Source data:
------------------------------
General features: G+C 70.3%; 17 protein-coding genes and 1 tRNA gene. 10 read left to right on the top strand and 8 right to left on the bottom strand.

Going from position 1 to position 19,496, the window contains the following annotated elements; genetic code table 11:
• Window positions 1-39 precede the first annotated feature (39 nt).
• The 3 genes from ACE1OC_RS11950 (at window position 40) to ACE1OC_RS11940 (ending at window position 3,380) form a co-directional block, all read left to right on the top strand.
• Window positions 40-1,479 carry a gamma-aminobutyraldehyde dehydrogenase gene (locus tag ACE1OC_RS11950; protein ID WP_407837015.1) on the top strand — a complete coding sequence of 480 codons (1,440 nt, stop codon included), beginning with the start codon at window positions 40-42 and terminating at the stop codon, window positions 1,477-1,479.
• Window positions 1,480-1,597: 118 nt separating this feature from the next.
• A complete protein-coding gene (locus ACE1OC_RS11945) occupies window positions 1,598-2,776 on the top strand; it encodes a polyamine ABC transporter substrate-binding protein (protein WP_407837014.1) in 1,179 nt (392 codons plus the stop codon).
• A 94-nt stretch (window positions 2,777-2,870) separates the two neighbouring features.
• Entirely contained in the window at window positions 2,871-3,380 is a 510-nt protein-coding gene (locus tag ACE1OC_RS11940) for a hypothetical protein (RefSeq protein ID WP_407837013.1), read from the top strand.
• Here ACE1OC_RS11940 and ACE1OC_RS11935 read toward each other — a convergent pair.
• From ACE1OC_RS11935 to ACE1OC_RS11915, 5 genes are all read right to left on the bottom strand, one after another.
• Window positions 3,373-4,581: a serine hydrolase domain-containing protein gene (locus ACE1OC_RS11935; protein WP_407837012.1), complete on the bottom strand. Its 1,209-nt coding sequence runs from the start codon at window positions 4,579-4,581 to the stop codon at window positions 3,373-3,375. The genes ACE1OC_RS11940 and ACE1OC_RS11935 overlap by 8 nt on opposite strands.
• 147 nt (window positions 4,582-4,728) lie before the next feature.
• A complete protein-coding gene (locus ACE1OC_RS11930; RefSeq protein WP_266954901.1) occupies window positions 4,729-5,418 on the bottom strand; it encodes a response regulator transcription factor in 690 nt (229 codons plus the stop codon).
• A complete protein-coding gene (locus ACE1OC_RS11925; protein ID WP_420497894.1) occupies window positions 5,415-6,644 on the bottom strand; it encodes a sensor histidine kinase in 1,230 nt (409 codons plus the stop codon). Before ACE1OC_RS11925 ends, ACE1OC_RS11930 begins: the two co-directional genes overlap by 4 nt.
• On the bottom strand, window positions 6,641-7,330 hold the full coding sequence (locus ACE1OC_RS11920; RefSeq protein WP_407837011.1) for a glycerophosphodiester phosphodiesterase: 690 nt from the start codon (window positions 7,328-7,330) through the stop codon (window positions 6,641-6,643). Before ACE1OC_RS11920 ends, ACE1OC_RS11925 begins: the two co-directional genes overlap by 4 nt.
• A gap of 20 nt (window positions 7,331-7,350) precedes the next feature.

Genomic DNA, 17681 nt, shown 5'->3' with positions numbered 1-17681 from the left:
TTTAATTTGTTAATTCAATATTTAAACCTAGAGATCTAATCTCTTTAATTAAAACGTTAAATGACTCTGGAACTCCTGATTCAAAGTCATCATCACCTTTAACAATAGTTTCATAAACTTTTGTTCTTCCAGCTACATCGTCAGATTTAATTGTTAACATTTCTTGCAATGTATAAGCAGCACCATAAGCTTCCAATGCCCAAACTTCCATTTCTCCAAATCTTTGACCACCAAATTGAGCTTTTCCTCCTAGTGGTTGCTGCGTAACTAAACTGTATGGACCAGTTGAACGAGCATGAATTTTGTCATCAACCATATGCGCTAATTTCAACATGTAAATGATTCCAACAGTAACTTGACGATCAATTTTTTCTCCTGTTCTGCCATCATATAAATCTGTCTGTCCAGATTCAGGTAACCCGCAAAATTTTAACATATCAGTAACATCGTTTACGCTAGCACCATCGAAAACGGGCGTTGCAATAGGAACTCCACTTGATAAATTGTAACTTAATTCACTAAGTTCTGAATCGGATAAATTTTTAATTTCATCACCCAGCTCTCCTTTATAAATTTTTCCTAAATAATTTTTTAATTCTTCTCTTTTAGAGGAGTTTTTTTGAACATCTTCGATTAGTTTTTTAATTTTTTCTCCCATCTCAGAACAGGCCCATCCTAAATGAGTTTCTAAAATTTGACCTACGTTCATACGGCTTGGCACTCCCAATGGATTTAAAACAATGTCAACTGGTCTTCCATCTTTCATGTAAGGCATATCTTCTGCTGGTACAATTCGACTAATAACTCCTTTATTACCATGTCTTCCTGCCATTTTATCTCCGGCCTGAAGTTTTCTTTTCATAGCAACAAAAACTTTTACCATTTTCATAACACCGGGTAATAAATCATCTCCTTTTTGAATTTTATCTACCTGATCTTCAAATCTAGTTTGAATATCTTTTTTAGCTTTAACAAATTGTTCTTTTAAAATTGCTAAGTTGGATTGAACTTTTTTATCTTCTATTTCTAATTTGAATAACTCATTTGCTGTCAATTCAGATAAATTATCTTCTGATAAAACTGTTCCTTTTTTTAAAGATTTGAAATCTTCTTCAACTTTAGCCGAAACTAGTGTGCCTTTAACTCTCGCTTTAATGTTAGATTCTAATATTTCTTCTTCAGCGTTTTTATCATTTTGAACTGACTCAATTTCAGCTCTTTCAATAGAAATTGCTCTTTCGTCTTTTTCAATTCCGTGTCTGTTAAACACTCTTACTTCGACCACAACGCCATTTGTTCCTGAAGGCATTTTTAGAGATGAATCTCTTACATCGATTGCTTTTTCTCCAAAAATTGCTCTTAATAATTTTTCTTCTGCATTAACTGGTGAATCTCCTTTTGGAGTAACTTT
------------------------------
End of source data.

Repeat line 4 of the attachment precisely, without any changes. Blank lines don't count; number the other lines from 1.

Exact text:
• The 3 genes from ACE1OC_RS11950 (at window position 40) to ACE1OC_RS11940 (ending at window position 3,380) form a co-directional block, all read left to right on the top strand.